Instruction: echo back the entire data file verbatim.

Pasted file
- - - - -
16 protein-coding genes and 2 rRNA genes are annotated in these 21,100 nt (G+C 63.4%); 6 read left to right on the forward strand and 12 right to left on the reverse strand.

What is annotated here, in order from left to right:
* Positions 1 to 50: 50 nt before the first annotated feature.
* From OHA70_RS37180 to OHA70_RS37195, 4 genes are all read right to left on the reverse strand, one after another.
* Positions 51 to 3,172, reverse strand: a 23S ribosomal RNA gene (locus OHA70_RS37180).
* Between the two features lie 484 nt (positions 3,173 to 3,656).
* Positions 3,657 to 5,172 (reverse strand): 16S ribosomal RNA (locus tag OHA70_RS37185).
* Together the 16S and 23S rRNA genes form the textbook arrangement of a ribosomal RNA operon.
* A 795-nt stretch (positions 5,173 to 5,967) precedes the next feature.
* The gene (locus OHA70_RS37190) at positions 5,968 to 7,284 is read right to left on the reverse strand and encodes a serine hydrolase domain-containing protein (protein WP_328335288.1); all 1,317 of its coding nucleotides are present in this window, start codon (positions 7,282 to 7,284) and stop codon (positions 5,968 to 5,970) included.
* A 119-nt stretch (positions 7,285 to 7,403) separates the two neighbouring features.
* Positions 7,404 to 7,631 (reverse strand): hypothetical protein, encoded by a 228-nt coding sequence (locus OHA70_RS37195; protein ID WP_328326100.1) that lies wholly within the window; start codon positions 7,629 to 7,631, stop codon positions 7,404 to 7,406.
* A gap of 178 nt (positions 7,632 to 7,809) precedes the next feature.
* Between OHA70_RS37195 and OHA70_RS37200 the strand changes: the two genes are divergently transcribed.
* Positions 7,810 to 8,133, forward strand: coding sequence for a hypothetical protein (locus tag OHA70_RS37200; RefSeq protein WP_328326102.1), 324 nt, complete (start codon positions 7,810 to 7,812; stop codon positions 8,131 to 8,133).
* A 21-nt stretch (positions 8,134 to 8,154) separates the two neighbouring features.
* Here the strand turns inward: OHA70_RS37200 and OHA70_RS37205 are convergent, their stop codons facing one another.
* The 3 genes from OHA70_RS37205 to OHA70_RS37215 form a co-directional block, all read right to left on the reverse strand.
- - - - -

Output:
16 protein-coding genes and 2 rRNA genes are annotated in these 21,100 nt (G+C 63.4%); 6 read left to right on the forward strand and 12 right to left on the reverse strand.

What is annotated here, in order from left to right:
* Positions 1 to 50: 50 nt before the first annotated feature.
* From OHA70_RS37180 to OHA70_RS37195, 4 genes are all read right to left on the reverse strand, one after another.
* Positions 51 to 3,172, reverse strand: a 23S ribosomal RNA gene (locus OHA70_RS37180).
* Between the two features lie 484 nt (positions 3,173 to 3,656).
* Positions 3,657 to 5,172 (reverse strand): 16S ribosomal RNA (locus tag OHA70_RS37185).
* Together the 16S and 23S rRNA genes form the textbook arrangement of a ribosomal RNA operon.
* A 795-nt stretch (positions 5,173 to 5,967) precedes the next feature.
* The gene (locus OHA70_RS37190) at positions 5,968 to 7,284 is read right to left on the reverse strand and encodes a serine hydrolase domain-containing protein (protein WP_328335288.1); all 1,317 of its coding nucleotides are present in this window, start codon (positions 7,282 to 7,284) and stop codon (positions 5,968 to 5,970) included.
* A 119-nt stretch (positions 7,285 to 7,403) separates the two neighbouring features.
* Positions 7,404 to 7,631 (reverse strand): hypothetical protein, encoded by a 228-nt coding sequence (locus OHA70_RS37195; protein ID WP_328326100.1) that lies wholly within the window; start codon positions 7,629 to 7,631, stop codon positions 7,404 to 7,406.
* A gap of 178 nt (positions 7,632 to 7,809) precedes the next feature.
* Between OHA70_RS37195 and OHA70_RS37200 the strand changes: the two genes are divergently transcribed.
* Positions 7,810 to 8,133, forward strand: coding sequence for a hypothetical protein (locus tag OHA70_RS37200; RefSeq protein WP_328326102.1), 324 nt, complete (start codon positions 7,810 to 7,812; stop codon positions 8,131 to 8,133).
* A 21-nt stretch (positions 8,134 to 8,154) separates the two neighbouring features.
* Here the strand turns inward: OHA70_RS37200 and OHA70_RS37205 are convergent, their stop codons facing one another.
* The 3 genes from OHA70_RS37205 to OHA70_RS37215 form a co-directional block, all read right to left on the reverse strand.